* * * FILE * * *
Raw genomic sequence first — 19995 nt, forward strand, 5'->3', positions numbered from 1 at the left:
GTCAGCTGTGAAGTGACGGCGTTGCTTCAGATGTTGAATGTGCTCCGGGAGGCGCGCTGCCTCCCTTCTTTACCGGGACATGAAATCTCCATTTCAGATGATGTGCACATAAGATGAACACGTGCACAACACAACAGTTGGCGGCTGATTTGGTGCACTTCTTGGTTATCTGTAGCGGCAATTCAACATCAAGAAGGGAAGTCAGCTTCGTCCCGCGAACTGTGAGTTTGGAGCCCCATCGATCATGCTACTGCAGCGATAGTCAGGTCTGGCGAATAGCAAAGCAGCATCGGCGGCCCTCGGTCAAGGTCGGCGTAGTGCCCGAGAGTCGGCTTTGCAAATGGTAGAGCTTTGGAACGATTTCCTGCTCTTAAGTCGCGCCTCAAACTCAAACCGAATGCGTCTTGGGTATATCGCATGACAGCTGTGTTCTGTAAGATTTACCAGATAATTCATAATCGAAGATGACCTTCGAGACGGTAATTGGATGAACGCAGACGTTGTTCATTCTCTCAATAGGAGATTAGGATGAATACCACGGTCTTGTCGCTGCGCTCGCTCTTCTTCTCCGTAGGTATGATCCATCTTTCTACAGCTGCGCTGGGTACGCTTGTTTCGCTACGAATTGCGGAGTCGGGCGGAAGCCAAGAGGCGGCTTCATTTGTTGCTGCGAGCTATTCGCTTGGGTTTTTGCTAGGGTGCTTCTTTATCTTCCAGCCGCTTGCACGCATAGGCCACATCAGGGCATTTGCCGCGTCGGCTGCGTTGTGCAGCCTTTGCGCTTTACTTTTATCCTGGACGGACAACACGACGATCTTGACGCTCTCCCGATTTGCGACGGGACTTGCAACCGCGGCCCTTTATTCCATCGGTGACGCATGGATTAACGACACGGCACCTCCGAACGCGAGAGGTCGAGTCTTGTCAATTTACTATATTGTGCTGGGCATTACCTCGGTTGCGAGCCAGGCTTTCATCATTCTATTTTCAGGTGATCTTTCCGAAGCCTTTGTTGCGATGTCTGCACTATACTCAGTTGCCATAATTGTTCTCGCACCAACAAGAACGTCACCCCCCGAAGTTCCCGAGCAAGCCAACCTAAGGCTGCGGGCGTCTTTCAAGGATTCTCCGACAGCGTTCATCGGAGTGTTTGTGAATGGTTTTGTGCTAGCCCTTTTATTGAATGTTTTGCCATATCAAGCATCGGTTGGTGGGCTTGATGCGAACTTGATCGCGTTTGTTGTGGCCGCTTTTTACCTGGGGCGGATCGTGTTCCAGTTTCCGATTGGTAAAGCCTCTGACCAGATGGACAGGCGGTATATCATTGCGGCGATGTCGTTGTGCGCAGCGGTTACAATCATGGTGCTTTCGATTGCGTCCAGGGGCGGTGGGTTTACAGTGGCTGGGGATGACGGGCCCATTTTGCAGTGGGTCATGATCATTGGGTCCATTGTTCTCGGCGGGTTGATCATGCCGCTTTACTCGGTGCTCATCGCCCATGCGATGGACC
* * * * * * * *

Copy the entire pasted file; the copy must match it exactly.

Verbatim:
Raw genomic sequence first — 19995 nt, forward strand, 5'->3', positions numbered from 1 at the left:
GTCAGCTGTGAAGTGACGGCGTTGCTTCAGATGTTGAATGTGCTCCGGGAGGCGCGCTGCCTCCCTTCTTTACCGGGACATGAAATCTCCATTTCAGATGATGTGCACATAAGATGAACACGTGCACAACACAACAGTTGGCGGCTGATTTGGTGCACTTCTTGGTTATCTGTAGCGGCAATTCAACATCAAGAAGGGAAGTCAGCTTCGTCCCGCGAACTGTGAGTTTGGAGCCCCATCGATCATGCTACTGCAGCGATAGTCAGGTCTGGCGAATAGCAAAGCAGCATCGGCGGCCCTCGGTCAAGGTCGGCGTAGTGCCCGAGAGTCGGCTTTGCAAATGGTAGAGCTTTGGAACGATTTCCTGCTCTTAAGTCGCGCCTCAAACTCAAACCGAATGCGTCTTGGGTATATCGCATGACAGCTGTGTTCTGTAAGATTTACCAGATAATTCATAATCGAAGATGACCTTCGAGACGGTAATTGGATGAACGCAGACGTTGTTCATTCTCTCAATAGGAGATTAGGATGAATACCACGGTCTTGTCGCTGCGCTCGCTCTTCTTCTCCGTAGGTATGATCCATCTTTCTACAGCTGCGCTGGGTACGCTTGTTTCGCTACGAATTGCGGAGTCGGGCGGAAGCCAAGAGGCGGCTTCATTTGTTGCTGCGAGCTATTCGCTTGGGTTTTTGCTAGGGTGCTTCTTTATCTTCCAGCCGCTTGCACGCATAGGCCACATCAGGGCATTTGCCGCGTCGGCTGCGTTGTGCAGCCTTTGCGCTTTACTTTTATCCTGGACGGACAACACGACGATCTTGACGCTCTCCCGATTTGCGACGGGACTTGCAACCGCGGCCCTTTATTCCATCGGTGACGCATGGATTAACGACACGGCACCTCCGAACGCGAGAGGTCGAGTCTTGTCAATTTACTATATTGTGCTGGGCATTACCTCGGTTGCGAGCCAGGCTTTCATCATTCTATTTTCAGGTGATCTTTCCGAAGCCTTTGTTGCGATGTCTGCACTATACTCAGTTGCCATAATTGTTCTCGCACCAACAAGAACGTCACCCCCCGAAGTTCCCGAGCAAGCCAACCTAAGGCTGCGGGCGTCTTTCAAGGATTCTCCGACAGCGTTCATCGGAGTGTTTGTGAATGGTTTTGTGCTAGCCCTTTTATTGAATGTTTTGCCATATCAAGCATCGGTTGGTGGGCTTGATGCGAACTTGATCGCGTTTGTTGTGGCCGCTTTTTACCTGGGGCGGATCGTGTTCCAGTTTCCGATTGGTAAAGCCTCTGACCAGATGGACAGGCGGTATATCATTGCGGCGATGTCGTTGTGCGCAGCGGTTACAATCATGGTGCTTTCGATTGCGTCCAGGGGCGGTGGGTTTACAGTGGCTGGGGATGACGGGCCCATTTTGCAGTGGGTCATGATCATTGGGTCCATTGTTCTCGGCGGGTTGATCATGCCGCTTTACTCGGTGCTCATCGCCCATGCGATGGACC